**Distance, Rate, and Time**

Another common word problem type is the distance problem, sometimes called the uniform rate problem. The underlying formula is *d* = *rt* (distance equals rate times time). From *d* = *rt* , we get two other relationships: *r* = *d/t* and *t* = *d/r* . These problems come in many forms: two bodies traveling in opposite directions, two bodies traveling in the same direction, two bodies traveling away from each other or toward each other at right angles. Sometimes the bodies leave at the same time, sometimes one gets a head start. Usually they are traveling at different rates, or speeds. As in all applied problems, the units of measure must be consistent throughout the problem. For instance, if your rates are given to you in miles per hour and your time is given in minutes, you should convert minutes to hours. You could convert miles per hour into miles per minute, but this would be awkward.

**Examples**

**Example 1 **

When the bodies move in the same direction, the rate at which the distance between them is changing is the difference between their rates.

A cyclist starts at a certain point and rides at a rate of 10 mph. Twelve minutes later, another cyclist starts from the same point in the same direction and rides at 16 mph. How long will it take for the second cyclist to catch up with the first?

When the second cyclist begins, the first has traveled miles. The “10” is the rate and the is the twelve minutes converted to hours. Because the cyclists are moving in the same direction, the rate at which the distance between them is shrinking is 16 – 10 = 6 mph. Then, the question boils down to “How long will it take for something traveling 6 mph to cover 2 miles?”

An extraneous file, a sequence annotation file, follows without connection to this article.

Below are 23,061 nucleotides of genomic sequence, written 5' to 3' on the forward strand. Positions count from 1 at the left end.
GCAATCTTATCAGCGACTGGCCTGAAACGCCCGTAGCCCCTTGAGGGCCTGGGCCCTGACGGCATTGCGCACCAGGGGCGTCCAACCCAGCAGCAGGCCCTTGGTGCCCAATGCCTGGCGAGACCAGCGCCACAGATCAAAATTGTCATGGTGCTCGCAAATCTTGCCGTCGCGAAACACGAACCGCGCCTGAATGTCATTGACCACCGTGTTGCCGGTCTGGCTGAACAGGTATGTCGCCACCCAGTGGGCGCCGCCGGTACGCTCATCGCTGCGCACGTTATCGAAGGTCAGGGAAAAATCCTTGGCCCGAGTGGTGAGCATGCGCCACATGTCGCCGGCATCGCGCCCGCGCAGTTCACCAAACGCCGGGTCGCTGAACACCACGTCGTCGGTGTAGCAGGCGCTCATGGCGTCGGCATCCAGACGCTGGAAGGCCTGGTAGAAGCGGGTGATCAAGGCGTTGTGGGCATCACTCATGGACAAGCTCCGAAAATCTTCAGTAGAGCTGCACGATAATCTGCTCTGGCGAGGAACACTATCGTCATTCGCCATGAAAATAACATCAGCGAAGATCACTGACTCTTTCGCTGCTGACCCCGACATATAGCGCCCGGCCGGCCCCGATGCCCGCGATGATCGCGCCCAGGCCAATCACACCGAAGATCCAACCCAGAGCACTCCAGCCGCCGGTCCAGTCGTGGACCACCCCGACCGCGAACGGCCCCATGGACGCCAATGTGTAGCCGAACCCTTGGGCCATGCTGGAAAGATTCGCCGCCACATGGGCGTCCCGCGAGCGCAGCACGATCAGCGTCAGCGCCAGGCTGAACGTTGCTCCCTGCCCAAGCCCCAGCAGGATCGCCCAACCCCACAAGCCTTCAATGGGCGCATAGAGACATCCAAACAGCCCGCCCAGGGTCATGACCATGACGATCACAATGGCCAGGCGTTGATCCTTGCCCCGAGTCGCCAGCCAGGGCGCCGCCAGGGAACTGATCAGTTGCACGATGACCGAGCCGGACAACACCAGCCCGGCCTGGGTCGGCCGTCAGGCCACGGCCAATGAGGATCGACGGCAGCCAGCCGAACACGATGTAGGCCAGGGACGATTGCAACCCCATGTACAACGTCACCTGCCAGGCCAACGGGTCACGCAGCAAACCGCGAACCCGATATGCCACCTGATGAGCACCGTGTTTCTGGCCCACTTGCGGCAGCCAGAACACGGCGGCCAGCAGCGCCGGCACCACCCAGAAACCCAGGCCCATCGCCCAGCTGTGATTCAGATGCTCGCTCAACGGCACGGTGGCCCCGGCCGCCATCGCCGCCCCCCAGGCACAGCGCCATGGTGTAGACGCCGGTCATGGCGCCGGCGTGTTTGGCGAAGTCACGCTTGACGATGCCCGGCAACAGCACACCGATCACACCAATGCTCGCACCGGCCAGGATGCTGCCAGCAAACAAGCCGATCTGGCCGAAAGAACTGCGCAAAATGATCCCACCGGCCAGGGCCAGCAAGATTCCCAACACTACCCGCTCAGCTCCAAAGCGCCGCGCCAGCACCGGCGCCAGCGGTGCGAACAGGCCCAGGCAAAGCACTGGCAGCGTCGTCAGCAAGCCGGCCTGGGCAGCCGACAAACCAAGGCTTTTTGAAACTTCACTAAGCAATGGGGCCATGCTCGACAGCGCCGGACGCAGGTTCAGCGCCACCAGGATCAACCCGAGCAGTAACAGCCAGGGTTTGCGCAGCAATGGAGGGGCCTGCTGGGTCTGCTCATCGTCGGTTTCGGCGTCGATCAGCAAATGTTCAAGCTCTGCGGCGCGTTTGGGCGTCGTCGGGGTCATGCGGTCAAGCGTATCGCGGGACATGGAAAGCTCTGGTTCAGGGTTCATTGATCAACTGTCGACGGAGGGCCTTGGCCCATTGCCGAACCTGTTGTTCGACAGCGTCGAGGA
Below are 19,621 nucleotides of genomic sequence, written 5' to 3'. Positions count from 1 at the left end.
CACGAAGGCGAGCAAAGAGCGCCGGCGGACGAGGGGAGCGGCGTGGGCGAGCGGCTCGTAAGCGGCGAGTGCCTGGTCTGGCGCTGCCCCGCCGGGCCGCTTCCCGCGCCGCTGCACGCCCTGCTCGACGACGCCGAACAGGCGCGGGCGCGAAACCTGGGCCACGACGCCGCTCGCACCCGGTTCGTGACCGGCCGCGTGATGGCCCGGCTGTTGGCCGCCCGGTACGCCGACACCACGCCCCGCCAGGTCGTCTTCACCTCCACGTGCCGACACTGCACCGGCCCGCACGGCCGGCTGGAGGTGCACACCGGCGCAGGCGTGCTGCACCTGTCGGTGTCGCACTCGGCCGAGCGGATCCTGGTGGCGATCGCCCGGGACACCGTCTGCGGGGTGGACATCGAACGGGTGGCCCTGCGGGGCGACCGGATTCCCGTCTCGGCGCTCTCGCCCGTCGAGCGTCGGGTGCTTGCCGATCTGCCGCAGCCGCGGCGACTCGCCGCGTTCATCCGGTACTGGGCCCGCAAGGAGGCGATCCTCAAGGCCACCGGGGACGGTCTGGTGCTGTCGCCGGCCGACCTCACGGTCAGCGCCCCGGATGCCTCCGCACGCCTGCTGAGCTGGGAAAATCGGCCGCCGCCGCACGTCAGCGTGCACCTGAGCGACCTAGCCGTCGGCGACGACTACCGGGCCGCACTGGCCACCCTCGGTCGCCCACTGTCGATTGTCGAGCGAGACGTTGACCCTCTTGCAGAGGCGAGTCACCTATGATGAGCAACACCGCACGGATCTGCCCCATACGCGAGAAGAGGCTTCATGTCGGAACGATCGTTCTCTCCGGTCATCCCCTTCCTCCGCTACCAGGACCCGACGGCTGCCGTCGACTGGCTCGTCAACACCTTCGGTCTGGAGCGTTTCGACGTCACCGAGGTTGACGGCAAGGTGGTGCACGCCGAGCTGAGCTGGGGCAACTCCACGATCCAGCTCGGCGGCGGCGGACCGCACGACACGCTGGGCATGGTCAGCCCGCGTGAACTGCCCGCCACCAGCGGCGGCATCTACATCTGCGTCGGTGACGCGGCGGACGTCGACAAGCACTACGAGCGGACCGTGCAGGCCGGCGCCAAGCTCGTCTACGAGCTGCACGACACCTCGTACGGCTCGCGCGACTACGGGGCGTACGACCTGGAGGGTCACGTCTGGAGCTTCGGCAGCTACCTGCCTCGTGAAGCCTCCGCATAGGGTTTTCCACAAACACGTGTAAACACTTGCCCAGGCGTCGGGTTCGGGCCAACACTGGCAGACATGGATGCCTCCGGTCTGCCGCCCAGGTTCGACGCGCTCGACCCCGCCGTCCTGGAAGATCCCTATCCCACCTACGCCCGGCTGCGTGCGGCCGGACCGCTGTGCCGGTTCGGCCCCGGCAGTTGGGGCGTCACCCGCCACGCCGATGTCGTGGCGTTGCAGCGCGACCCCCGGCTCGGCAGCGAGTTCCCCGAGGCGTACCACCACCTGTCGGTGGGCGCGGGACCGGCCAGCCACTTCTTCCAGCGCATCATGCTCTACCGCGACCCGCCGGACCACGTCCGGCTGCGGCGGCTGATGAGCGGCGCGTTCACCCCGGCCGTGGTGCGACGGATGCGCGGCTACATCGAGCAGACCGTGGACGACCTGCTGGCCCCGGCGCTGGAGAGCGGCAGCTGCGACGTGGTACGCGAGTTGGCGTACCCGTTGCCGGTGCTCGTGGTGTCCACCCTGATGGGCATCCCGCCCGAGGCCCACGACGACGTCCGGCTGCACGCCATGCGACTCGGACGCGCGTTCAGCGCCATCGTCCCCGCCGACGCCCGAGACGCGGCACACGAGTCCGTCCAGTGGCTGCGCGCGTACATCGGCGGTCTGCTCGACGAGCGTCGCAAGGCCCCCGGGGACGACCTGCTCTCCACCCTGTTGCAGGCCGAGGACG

Let *t* represent the number of hours the second cyclist is traveling.

It will take the second cyclist of an hour or 20 minutes to catch up the first cyclist.

**Example 2**

A car passes an intersection heading north at 40 mph. Another car passes the same intersection 15 minutes later heading north traveling at 45 mph. How long will it take for the second car to overtake the first?

In 15 minutes, the first car has traveled miles. The second car is gaining on the first at a rate of 45 – 40 = 5 mph. So the question becomes “How long will it take a body traveling 5 mph to cover 10 miles?”

Let *t* represent the number of hours the second car has traveled after passing the intersection.

It will take the second car two hours to overtake the first.

Find practice problems and solutions at Distance Problems Practice Problems - Set 1.

**Traveling in Opposite Directions**

When two bodies are moving in opposite directions, whether towards each other or away from each other, the rate at which the distance between them is changing, whether growing larger or smaller, is the sum of their individual rates.

**Examples**

**Example 1 **

Two cars meet at an intersection, one heading north; the other, south. If the northbound driver drives at 30 mph and the southbound driver at 40 mph, when will they be 35 miles apart?

The distance between them is growing at the rate of 30 + 40 = 70 mph. The question then becomes, “how long will it take a body moving 70 mph to travel 35 miles?”

Let *t* represent the number of hours the cars travel after leaving the intersection.

In half an hour, the cars will be 35 miles apart.

**Example 2**

Katy left her house on a bicycle heading north at 8 mph. At the same time, her sister Molly headed south at 12 mph. How long will it take for them to be 24 miles apart?

The distance between them is increasing at the rate of 8 + 12 = 20 mph. The question then becomes “How long will it take a body moving 20 mph to travel 24 miles?”

Let *t* represent the number of hours each girl is traveling.

The girls will be 24 miles apart after hours or 1 hour 12 minutes.

Find practice problems and solutions at Distance Problems Practice Problems - Set 2.

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